In today’s Poets in Profile interview, Bruce Kauffman, also a Kingston writer and editor, explains how the movie Doctor Zhivago led him to become a poet and describes what he does when a poem isn’t coming together the way he wants it to. Whether it is tragedy and loss, or natural beauty, Bruce tells us how he finds inspiration in a variety of places.
The Texture of Days, in Leaf and Ash, Bruce Kauffman’s first full collection of poetry, was published by Hidden Brook Press in 2013. He is launching the book on February 23, 2013, along with authors Chris Faiers (Eel Pie Dharma: a memoir/haibun, Hidden Brook Press) and Jennifer Gibson (Compass, Black Opal Press), who will also be launching their new books. For more information about this event, please visit our Events page.
Can you describe an experience that you believe contributed to your becoming a poet?
I’m going to hedge a bit on this question. In general, even as a child on a farm, I realized a natural beauty in all living things, and melting within them — touched their essence beneath process.
To pinpoint that “specific” contributing event, this — a few days after completing a high school poetry writing assignment I went to see a movie. It was Doctor Zhivago. I fell in love with the movie — wanted to be Yuri Zhivago. I wanted to be a poet.
What is the first poem you remember being affected by?
I don’t remember a specific poem, but do remember the events around. In the same English class just mentioned, I remember being struck by how I discovered a breadth of voice and a vastness of style in the pieces presented that day when before, at that age, I naively felt poetry was all simply “structured” and quite the same.
As for a specific poem, several years later, it was perhaps in the first book of poetry I purchased — W. S. Merwin’s The Second Four Books of Poems (Copper Canyon Press, 1993). From that book (with still the original corners of pages folded and remarks within), it must have been the first of those — “Now and Again." This book remains among a number of Merwin’s books that still sit on my shelf, although now the one most cherished by me is The Rain in the Trees (Alfred A. Knopf, 1996).
What one poem — from any time period — do you wish you had been the one to write?
In one sense, there are countless poems, and with Merwin as my all-time favourite poet, obviously almost any one of them by him, or Rumi or Gibran. To pick a single poem here, though, it might be William Stafford’s “Being a Person.”
In another sense, though, and probably more true — I’d have to say “no poem.” Of course, as a poet, there is a profound joy when a good poem “comes” to you in both silence and voice as it gently bleeds through the air, but there is an incredible sense of gratitude and wonder in discovering a magnificent poem in someone else’s hand on a page.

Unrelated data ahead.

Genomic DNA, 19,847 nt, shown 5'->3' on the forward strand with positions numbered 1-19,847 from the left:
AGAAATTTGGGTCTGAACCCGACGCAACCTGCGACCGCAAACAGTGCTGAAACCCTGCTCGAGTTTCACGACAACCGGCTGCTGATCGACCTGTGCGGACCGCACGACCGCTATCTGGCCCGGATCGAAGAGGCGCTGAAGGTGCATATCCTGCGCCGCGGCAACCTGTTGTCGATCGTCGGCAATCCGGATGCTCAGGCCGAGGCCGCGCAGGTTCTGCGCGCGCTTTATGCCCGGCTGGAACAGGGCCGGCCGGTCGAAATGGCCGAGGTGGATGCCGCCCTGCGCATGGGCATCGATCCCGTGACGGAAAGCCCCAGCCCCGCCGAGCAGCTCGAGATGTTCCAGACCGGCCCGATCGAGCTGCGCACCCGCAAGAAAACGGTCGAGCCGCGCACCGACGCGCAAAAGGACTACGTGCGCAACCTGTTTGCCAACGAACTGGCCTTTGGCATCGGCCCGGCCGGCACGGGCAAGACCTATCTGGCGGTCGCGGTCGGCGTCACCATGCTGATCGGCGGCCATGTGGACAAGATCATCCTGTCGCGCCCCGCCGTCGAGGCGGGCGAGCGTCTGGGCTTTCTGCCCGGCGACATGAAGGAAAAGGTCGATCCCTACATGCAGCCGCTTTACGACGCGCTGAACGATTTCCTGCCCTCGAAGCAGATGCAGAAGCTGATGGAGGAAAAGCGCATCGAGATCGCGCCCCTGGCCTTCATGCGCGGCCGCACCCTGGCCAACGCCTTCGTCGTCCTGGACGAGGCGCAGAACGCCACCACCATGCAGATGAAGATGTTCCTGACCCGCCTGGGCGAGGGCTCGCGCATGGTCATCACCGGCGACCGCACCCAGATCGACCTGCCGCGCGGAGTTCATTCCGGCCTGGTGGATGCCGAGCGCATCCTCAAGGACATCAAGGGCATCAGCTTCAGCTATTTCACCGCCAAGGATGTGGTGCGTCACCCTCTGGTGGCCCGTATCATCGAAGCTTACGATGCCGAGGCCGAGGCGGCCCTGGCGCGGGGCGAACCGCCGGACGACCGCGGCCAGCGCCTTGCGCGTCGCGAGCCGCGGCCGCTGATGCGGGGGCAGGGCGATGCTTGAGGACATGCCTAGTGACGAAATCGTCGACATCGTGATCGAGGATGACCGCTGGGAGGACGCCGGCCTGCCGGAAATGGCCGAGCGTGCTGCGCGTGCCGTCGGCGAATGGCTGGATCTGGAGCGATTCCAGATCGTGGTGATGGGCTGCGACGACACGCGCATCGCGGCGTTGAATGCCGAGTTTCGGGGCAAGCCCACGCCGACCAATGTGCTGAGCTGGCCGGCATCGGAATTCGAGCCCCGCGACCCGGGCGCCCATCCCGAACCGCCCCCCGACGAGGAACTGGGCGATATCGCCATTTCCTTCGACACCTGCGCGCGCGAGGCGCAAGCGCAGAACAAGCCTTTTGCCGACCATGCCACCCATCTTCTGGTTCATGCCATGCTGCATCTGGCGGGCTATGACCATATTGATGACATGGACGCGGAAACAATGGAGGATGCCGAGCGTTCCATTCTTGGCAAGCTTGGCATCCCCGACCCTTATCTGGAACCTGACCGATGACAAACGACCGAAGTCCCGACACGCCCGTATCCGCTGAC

What has been your most unlikely source of inspiration?
Although I’d suggest that any number of seemingly innocuous things in their own time, like a shadow, a breeze, a voice in the distance or even silence itself, become in another time an inspiration, my father’s death is a specific one.
Tragedy and loss become, for me, an ember that when fanned with time and silence and an open heart remembers flame — and then an attempt to give a fullness in word to the beauty that both is and once was.
What do you do with a poem that just isn't working?
If the poem isn’t working, it’s most likely one of two things. It was never really meant to be, or it was simply borne in its wrong “time.” I lean more toward the latter. I don’t discard much of anything and have poems in journals and notebooks that simply aren’t yet ready to be — and some perhaps never will be.
My poetry usually arrives through a “stream of consciousness” or “intuitive” writing process — that process explained, in part, in Ray Bradbury’s Zen and the Art of Writing which has at its core: to sit in silence, to passively observe, to not think, to then write. It is to this place that I retake those unfinished or unpolished poems.
I’ve also recently read, and have probably somewhat paraphrased here, but when you’re thinking about and struggling with words, you’re “trying to pull them.” When you stop thinking and struggling, you’re “being pulled by them.”
What was the last book of poetry you read that really knocked your socks off?
I have to list three here because they all “knocked my socks off,” and quite honestly I had a hard enough time paring the list to three.
They are Sandra Ridley’s Post-Apothecary (Pedlar Press, 2011), GW Rasberry’s As Though it Could be Otherwise (Studio 22 Idea Manufactory, 2011) and Catherine Owen’s chapbook called Steve Kulash & other autopsies (Angel House Press, 2012).
What is the best thing about being a poet…and what is the worst?
Being a poet, to me, is simply a wonderful thing. In a somewhat Taoist way, I try not to spend much time thinking about “best” and “worst,” “good” and “bad.” Everything is simply and infinitely both what it was and what it is already becoming.
There is a beauty as a poem comes to you and then allows you to translate, inscribe it to page. There is a beauty in the silence, the hope, the wonder between poems, as well.
For me, there is also a calmness through the stillness in believing that I do not “own” my poetry and instead am simply the source, a focal point, allowing the “voices” to come through — and in that, I feel as if I am merely the conduit or the pen.
John Lennon once described this in what he called discovering “the music of the spheres,” and that he was simply the medium. I feel as he did when he said about those times “…and that is what I live for.”